Another person, now a minister in New England, was so wrought upon at the moment he felt the sense of guilt and perplexity removed that he mistook the long stove-pipe in the country church for Jacob's ladder, and essayed to climb it. Not until restrained for some minutes by bystanders did he recognize tho situation.

Such hallucinations occur still; among the negroes they are almost the rule. Yet these persons are not insane, and resume their ordinary vocations as before.

Spectral illusions arc very common in children, and are most frequently, though not always, perceived in the night between waking and sleeping.

The persistence of dreams after one is fully awake is also a suggestive occasional experience. After the appearance of an article on " Dreams, Nightmare, and Somnambulism," in "The Century" the editor of that magazine received a letter written by a gentleman of the city of New York describing a dream which he had had a few weeks before, in which he dreamed thai he was lying on his back in his own room and saw a frightful black hobgoblin, well defined in shape, which stood by the side of his bed and acted as if about to attack him. In the midst of the horror produced by the specter, he awoke, found himself lying on his back just as he had dreamed, looked around the room, and recognized the furniture and other things in the room, but continued to see the hobgoblin as plainly as he saw anything else, heard him growl, and distinctly saw him going on with his hostile demonstrations. Reasoning upon what he should do, he struggled to move, was unable to stir hand or foot for some time, but finally did move, and that instant the uncanny specter vanished. He says: " I had my eyes on the hobgoblin at the moment when I made the movement, and at once tried to see whether there was any object in the room which I could have mistaken for it, but could find none".

Books of marvels contain narratives which sometimes afford the evidence of their explanation, but frequently omit details which a person not disposed to the marvelous would be sure to examine if he had the opportunity. In Stilling's " Pneumatology," translated from the German and edited by Dr. George Bush, there are many of these. Stilling endeavors to show that people who see themselves arc generally likely to die soon afterward. He says: "When a person sees himself out of himself, while others who are present observe nothing, the apparition may be real, or it may be merely imaginary; but when it is also perceived by others it is no fantasy, but something real." He then gravely adds, " I myself know of persons having seen themselves and dying shortly afterward".

He tells of one of the Government secretaries who went, as he was wont to do, to the archives to look for a paper which was very important. On arriving there, he saw himself sitting on a chair. Much terrified, he went home and sent a woman servant to fetch the documents. It is asserted that the woman found him there also. Dr. Stilling does not say that this man died "shortly afterward"; but that he did die some time after is probable, as the book is nearly a hundred years old.

Another case is that of a professor who was having a theological dispute with a number of his friends. Having occasion to go to the library for a book, he saw himself sitting on a chair at the table where he usually sat. Going nearer, he looked over the shoulder of the person and saw that this figure of himself pointed with one finger of the right hand to a passage in the Bible. He looked at the passage indicated, and saw that it was, " Set thine house in order, for thou shalt die." Full of astonishment and fear, he went back to the company and related the occurrence; and in spite of all they could say he was firm in the opinion that this apparition betokened his death, and accordingly took leave of his friends. " The day after, at six o'clock in the evening, he expired, being advanced in gears." Many not advanced in years would be killed by such an experience as this.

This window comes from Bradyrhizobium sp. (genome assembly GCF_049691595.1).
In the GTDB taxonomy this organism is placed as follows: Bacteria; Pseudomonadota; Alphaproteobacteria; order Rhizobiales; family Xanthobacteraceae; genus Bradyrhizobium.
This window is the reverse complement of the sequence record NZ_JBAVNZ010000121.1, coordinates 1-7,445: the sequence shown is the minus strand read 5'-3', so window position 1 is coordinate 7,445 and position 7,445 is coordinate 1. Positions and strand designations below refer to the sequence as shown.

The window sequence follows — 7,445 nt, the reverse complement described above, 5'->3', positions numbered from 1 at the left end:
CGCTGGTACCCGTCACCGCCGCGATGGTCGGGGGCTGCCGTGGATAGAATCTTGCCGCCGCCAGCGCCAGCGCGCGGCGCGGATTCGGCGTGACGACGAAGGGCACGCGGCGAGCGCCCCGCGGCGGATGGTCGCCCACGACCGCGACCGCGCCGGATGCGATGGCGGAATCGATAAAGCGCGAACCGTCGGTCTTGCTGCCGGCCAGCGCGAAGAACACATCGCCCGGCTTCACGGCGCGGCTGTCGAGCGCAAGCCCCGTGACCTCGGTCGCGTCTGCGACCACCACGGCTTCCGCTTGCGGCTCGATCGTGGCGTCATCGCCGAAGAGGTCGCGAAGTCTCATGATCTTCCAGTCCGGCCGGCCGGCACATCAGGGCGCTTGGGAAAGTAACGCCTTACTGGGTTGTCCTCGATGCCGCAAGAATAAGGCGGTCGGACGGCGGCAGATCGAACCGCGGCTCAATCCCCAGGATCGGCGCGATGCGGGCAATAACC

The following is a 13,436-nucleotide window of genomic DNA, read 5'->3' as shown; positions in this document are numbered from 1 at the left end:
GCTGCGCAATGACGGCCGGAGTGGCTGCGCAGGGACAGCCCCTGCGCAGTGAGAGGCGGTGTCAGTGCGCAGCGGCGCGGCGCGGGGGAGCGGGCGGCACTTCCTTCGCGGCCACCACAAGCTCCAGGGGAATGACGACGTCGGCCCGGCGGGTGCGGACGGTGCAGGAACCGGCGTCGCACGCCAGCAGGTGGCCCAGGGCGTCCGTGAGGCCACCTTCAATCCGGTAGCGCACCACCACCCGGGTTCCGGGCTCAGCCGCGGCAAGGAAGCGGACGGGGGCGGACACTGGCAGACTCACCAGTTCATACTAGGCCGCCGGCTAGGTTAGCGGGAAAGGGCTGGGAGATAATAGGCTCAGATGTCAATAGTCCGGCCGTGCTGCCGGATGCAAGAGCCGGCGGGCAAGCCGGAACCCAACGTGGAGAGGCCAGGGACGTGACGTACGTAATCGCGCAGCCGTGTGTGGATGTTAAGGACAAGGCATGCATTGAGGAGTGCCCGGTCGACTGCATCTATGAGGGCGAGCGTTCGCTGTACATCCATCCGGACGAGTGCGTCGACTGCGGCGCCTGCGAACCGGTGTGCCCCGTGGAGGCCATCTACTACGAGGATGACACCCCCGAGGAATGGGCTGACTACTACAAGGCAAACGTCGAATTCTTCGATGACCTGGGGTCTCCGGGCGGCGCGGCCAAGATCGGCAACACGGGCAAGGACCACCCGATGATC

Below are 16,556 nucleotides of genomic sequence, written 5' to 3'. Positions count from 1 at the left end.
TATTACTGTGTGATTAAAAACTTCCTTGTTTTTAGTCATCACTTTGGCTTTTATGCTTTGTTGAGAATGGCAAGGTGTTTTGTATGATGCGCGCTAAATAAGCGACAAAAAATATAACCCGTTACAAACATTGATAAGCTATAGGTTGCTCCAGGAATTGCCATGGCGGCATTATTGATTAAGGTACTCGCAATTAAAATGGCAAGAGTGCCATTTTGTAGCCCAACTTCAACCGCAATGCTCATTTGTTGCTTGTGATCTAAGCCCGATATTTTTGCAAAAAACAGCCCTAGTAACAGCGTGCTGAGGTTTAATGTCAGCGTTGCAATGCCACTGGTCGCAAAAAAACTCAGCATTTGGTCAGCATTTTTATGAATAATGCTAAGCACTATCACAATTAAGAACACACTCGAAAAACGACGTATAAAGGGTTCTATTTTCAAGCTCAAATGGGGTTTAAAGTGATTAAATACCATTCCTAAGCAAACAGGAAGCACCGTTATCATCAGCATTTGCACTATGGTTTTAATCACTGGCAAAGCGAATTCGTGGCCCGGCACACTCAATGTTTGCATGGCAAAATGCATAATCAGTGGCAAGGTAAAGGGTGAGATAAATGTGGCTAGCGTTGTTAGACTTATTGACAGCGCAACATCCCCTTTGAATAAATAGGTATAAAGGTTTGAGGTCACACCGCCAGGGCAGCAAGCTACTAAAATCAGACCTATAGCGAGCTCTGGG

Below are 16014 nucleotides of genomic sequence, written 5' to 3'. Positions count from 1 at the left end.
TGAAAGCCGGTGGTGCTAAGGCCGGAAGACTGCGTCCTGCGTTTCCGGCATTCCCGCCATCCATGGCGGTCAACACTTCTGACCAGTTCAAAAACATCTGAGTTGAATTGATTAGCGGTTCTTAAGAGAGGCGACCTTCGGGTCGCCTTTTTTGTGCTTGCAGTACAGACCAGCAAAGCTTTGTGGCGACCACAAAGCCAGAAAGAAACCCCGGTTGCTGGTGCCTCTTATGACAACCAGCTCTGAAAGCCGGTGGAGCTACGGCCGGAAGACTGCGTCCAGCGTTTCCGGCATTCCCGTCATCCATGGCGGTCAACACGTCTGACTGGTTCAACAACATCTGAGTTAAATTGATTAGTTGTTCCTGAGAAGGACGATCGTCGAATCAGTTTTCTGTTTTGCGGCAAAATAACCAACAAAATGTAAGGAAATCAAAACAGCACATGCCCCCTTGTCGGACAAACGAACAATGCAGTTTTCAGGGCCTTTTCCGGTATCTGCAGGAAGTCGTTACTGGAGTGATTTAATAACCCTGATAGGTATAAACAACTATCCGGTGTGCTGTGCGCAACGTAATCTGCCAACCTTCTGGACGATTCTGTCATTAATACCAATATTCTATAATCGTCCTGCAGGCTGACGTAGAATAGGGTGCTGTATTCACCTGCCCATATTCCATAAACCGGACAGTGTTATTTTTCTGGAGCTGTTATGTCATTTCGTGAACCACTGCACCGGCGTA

The origin of such visions is readily traced. To imagine one's self in a familiar place with almost the vividness of life is not uncommon. Whether the vision shall be that of one's self or of another, when the mind is in such a state as to develop visions, depends much on the general belief at the time. The same principle is illustrated where it seems impossible not to see, in his accustomed seat at the table, a person who has died; and when worn with anxiety and long watching, even strong-minded men have been for a moment almost certain that they saw the familiar figure pass through the room. They have felt "the touch of a vanished hand" and heard " the sound of a voice that is still." Add a belief in the marvelous to such impressions, and the vision is complete.

Sudden flashes of the imagination may develop the phenomenon instantaneously. Thus a sea captain engaged in his duty saw in the mist the figure of a boyhood companion beckoning to him. He was certain that it portended his death or that of the friend whose figure he saw, but nothing came of it. A gentleman passing along the street suddenly saw his brother whom he had not seen for twenty-five years. The figure was plain, and he was about to speak to him when he disappeared. Some time afterward the news came of his death at about the time of the vision. Taken alone, it might seem as if there was some connection between the two circumstances; but so many have such occasional experiences which seem remarkably real, and yet are not followed by any noteworthy event, that the natural explanation is adequate to cover the cases.

The visions and hallucinations of hypnotism and animal magnetism require special examination.